The Snake Becomes The Key

Retro Gaming Humour

Meet super-spy Basildon Bond, with a license to kill….himself.

Words:Stuart Hunt

I only played this game a handful of times when I was a kid. It never made any sense to me then and after revisiting it at 25, I can honestly say, it makes even less sense to me now. I wasted an hour of my life on the internet yesterday trying to find out what exactly you’re supposed to do. I can’t accept that your only job in this game is to run around like a spaghetti man inside a TV studio, picking up and putting down random objects and avoiding recording equipment…I just can’t.

The Adventures of Basildon Bond invites the gamer to explore the exciting setting of a desolate television studio and play the alter-ego of granny-magnet TV comic, Russ Abbott. When you fire up the game you are presented with a loading screen of our protagonist, Basildon Bond. It’s obvious that the programmer has spent a lot of time drawing the face of the character, as his pixel painted mug actually looks pretty accurate to the picture on the box. What isn’t clear is why he chose to undo all the hard work by positioning his remarkable caricature onto a repellently miss-proportioned body, which looks like he’s asked a dog to draw using an etch-a-sketch.


Also, I couldn’t help but notice that the character that you control in the game looks nothing like the image of Bond splashed across the games box art and loading screen. On the cover, he’s depicted wearing an army jacket and a pair of tights. In the game, he’s a faceless, black and grey tracksuit wearing jerk that moves around like the wavy-armed robot from Lost in Space.

During the game there are a number of different useless objects that can be picked up and umm… can be…put back down again. These include items such as; a key, a television remote control, a jumper or a magnet, the list it seems, is endless – in fact, every time I’ve played the game there’s at least one new object I hadn’t seen before. It’s just a shame that the game’s designers didn’t apply the same level of effort towards the number of enemies which Basildon must face. Trying to avoid the same poltergeist operated video camera in every single room soon wears thinner than size zero nappies on a burger addict.

Self Destruct

It seems that Basildon must have been sent on a training course for lifting correctness on the day of his combat training at spy school, because he can’t actually fight or do anything useful other then pick up ONE object and KILL himself. That’s right; the game actually gives you the option of suicide. Pressing the fire button while hitting up will cause your character to act like he’s having a nasty heart attack, and then depart from his cruel camera-crazed world. This means that if you want to actually try and progress in the game it’s probably not a good idea to control Basildon using a joystick, as an in-advertant tap while brushing against the fire button will spell a shocking end to Bond, and your nerves, as you witness him shake around like an electric chair mime artist and get whisked back to the start of the game.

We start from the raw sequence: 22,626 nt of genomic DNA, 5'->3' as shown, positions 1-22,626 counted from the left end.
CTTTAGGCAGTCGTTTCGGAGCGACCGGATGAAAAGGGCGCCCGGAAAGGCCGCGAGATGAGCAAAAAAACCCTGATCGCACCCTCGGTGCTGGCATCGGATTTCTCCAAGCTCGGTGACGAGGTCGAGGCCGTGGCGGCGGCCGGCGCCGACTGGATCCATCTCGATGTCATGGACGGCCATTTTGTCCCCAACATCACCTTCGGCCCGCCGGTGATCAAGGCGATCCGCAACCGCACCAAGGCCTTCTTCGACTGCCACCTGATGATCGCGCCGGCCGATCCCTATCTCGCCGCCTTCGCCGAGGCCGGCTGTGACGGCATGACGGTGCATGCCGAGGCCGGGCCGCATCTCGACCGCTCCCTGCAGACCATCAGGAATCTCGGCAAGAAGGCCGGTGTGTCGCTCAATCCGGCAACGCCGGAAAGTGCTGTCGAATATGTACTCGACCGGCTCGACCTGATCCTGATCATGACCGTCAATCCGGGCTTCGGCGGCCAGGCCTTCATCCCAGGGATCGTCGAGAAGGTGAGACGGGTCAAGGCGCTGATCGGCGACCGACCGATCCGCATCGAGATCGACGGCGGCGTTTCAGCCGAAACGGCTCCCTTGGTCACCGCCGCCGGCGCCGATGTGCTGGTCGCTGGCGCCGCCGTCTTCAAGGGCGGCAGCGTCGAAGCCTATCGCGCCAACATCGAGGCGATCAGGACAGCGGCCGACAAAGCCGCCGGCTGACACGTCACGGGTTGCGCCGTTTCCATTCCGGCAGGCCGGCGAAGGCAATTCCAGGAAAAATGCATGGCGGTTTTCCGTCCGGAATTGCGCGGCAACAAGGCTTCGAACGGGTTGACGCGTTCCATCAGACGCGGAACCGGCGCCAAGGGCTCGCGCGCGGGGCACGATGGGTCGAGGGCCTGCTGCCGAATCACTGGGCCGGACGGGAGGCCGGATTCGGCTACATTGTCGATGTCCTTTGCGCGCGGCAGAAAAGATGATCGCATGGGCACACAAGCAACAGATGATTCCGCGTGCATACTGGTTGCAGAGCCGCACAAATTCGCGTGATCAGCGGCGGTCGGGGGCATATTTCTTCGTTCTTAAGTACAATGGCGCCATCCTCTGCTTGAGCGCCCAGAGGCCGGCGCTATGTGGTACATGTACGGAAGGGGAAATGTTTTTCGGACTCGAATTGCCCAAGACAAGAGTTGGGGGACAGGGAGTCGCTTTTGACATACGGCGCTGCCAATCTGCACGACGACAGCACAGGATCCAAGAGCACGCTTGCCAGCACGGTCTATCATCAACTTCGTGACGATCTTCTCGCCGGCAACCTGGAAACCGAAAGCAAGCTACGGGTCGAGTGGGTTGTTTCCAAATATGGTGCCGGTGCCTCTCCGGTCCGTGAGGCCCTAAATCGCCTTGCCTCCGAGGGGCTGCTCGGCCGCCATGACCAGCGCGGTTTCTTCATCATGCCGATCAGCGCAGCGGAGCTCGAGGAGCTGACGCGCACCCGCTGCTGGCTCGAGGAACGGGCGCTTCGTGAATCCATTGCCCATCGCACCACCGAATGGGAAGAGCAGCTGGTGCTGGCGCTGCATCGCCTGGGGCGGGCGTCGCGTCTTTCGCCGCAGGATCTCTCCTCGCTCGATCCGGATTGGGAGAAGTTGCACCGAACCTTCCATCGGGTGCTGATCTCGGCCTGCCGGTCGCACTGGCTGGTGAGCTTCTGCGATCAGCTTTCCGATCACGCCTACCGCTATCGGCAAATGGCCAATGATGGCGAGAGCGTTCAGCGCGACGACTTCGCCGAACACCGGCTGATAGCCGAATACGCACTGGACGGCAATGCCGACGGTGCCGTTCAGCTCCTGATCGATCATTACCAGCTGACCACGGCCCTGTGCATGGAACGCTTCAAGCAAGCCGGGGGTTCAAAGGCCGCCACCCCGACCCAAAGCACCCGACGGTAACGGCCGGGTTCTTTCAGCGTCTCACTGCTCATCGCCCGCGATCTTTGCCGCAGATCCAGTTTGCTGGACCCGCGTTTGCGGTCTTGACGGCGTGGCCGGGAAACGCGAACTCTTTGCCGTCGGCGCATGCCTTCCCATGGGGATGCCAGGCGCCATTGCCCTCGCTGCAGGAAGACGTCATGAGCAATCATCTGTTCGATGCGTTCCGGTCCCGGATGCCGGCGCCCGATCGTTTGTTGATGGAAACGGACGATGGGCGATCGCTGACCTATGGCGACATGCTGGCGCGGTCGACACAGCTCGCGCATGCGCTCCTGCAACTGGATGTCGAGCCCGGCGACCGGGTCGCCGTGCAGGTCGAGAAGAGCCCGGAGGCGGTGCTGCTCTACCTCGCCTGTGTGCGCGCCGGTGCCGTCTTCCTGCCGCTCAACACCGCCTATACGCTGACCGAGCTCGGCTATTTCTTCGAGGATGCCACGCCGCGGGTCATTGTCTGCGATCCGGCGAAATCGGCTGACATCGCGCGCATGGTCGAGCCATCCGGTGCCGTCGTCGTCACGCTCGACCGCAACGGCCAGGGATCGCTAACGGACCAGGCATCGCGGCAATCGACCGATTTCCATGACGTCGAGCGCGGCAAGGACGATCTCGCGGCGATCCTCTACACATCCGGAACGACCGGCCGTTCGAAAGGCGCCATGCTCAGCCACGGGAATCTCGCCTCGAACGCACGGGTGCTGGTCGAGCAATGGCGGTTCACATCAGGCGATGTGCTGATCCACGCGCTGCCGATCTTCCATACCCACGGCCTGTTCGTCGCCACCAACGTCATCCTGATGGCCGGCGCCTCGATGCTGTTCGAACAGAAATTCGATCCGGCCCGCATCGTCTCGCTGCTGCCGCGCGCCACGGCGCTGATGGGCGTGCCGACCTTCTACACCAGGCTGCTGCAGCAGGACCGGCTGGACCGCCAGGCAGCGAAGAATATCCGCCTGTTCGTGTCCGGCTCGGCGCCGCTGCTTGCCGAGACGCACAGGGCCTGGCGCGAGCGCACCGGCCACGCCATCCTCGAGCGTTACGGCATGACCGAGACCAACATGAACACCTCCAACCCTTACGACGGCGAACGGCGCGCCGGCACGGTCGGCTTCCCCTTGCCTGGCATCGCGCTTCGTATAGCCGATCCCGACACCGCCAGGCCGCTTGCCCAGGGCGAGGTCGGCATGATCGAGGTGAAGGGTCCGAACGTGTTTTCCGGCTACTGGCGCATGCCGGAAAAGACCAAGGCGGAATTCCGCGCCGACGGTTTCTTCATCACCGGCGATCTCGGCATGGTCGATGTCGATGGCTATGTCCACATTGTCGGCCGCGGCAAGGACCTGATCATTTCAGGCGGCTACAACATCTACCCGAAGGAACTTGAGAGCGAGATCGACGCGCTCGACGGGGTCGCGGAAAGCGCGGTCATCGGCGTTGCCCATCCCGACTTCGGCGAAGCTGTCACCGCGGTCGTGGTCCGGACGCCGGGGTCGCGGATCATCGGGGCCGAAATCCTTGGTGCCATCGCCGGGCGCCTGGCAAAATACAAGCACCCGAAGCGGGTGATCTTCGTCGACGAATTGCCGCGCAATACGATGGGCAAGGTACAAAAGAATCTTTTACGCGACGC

To stop the cameras you have to summon one of Basildon’s ridiculous Cooperblasters. This is Bond’s ‘highly hilarious’ attack function where he can summon two jerk superheroes to fly around the room and destroy anything they come into contact with. They appear in two forms: the first will fly from one side of the screen to the other and can be controlled to go either up or down by the player. The second hero cannot be influenced with key taps and will simply fly agonisingly slowly around the screen and generally prove to be as helpful as having radioactive dogshit rubbed into your eyes. Which one you get seems to be random. Use them sparingly, you’re only given ten for the whole game and each camera annoyingly regenerates when you nip in and out of rooms. Logic commands that it’s impossible to progress any further than ten camera-besieged screens before the game leaves you holding a magnetic disk and staring hopelessly at a whirling tripod with no way of escaping.

To help make the game slightly more frustrating, your Cooperblasters don’t get replenished when you die. If you get touched by a camera with 5 Cooperblasters in your inventory, it’s a good idea to spend your next life wasting them on the first screen and then opting out from the world of TV studio espionage with Basildon’s stupid suicide shake.

Superman had trouble finding his desk.

Now there is a clue which suggests a possible task exists in the game. At the bottom of the screen are the words ‘jokes matched’ so I imagine that you’re supposed to collect the random objects and match them togther to create some sort of gag…maybe? Although, I struggle to find how any element of humour could co-exist between a wellington boot and a VHS cassette tape – It just seems like a way of tying to clumsily amble a comic element in to the game and prevent it from just being just another walk-em-up with haunted video cameras.

I fail to understand where the target audience for this game exists. I can only suppose that the focus panel for Basildon Bond was conducted inside an old peoples home for the terminally unfunny. It’s the type of game that your Nan would buy for you because it had Russ Abbott grinning on its box and not one iota of excitment. I guess we should all be thankful that Nans don’t generally play video games, or we might have seen more of these TV based gaming abominations appear – Last of the Summer Wine Bar Billiards or Terry and June on the Ropes, perhaps.


March 10, 2007 Posted by | Stuart Hunt, TV Studio Espionage | 4 Comments